A member (or members) from any health advisory committees recommended by the MoH Heads of divisions above.
Other MoH officials—representatives from various divisions who would be involved in making choices of what interventions to implement and in what order. For example, officers from, health economics, data and statistics.
Representatives from other relevant agencies such as—Kenya Medical Research Institute, health economics body.
Representatives from influential and credible bodies that the MoH would recommend.
Representatives from civil society.
Medical Research Council representative.
An officer from the treasury who interacts with the health budget or activities.
A health counterpart in the Ministry of Planning, Ministry of Education, Science and Technology.
External partners for example, WHO health representative overseeing NCD control or health promotion.
Academic experts in health systems management and health economics drawn from universities in Kenya.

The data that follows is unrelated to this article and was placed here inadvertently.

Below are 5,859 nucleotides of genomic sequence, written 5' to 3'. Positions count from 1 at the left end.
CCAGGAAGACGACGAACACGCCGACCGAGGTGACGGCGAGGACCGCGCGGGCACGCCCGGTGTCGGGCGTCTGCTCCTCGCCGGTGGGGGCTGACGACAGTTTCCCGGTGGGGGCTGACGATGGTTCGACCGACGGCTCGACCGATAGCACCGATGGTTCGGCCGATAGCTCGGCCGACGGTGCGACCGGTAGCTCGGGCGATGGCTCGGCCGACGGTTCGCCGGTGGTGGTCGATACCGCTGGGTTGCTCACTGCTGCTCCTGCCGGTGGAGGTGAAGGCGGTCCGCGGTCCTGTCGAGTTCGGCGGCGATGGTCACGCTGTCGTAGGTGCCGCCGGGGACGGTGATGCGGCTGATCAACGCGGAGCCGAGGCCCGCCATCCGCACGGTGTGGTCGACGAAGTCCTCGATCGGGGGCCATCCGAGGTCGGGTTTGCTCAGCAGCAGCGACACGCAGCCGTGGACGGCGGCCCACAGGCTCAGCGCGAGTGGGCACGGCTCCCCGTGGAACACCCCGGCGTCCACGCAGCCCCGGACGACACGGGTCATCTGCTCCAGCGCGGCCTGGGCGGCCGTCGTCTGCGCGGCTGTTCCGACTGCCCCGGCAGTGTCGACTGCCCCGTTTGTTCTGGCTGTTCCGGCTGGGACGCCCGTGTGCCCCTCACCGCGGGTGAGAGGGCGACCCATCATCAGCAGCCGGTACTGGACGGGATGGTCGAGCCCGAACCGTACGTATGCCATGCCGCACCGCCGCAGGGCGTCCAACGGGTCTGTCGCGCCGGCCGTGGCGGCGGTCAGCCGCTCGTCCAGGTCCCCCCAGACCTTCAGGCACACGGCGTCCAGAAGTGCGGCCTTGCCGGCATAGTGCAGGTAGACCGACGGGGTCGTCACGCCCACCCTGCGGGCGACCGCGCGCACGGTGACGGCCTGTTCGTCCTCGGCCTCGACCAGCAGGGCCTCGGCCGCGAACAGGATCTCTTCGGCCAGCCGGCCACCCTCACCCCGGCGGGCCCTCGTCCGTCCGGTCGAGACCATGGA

We shared the description of stakeholders with two identified stakeholders, one from the MoH and another from the University of Nairobi, Kenya. With the assistance of these two stakeholders, potential participants that fit the descriptions given were identified by name and their official contact details supplied to us. The MoH stakeholder supplied us with a list of main policymakers, development assistant partners, and other key individuals involved in NCD control in Kenya. We also conducted online searches for information of the persons in roles that fit our stakeholder description and acquired their email addresses through official ministry and organisation websites. For some stakeholders, we contacted their colleagues in the various institutions to help us get in touch with them. Email communication was sent out to all identified individuals explaining to them what the purpose of the study was, requesting their participation, giving details of their role in the study and emphasising the voluntary and confidential nature of participation. The components of the email communication material were part of the ethics review and approval for this study. Stakeholders obtained approval from their organisations to participate in the workshop. For the identified stakeholders who did not respond to the initial email communication, follow-up was done through phone calls and emails. We were able to reach every identified stakeholder. A snowball method ensued with assistance from stakeholders from two leading civil societies involved in decisions for health in Kenya. A total of 36 initial invite emails were sent out. Out of this, 35 stakeholders confirmed their willingness to participate in the study. One stakeholder gave a tentative confirmation sighting a busy schedule as the main hindrance for participation. Email communication and an e-flier were sent to the 36 stakeholders inviting them to the stakeholder engagement process set to take place through a 1-day workshop. The stakeholders were invited without prior knowledge of their specific views on the study topic. A total of 23 of the invited stakeholders confirmed their attendance, out of these, 14 stakeholders were in attendance. An additional invited stakeholder attended the workshop but had not confirmed attendance prior to the workshop bringing the total of participants to 15. We achieved and surpassed our target of the minimum number of stakeholders that we had purposed to work with. This target had been set to 13, largely guided by the description of stakeholders (see box 1). The target was set by the research team. This was informed by a literature review process that enabled us to identify key stakeholders in the health sector in Kenya. We aimed to get at least one representative for every description given in box 1.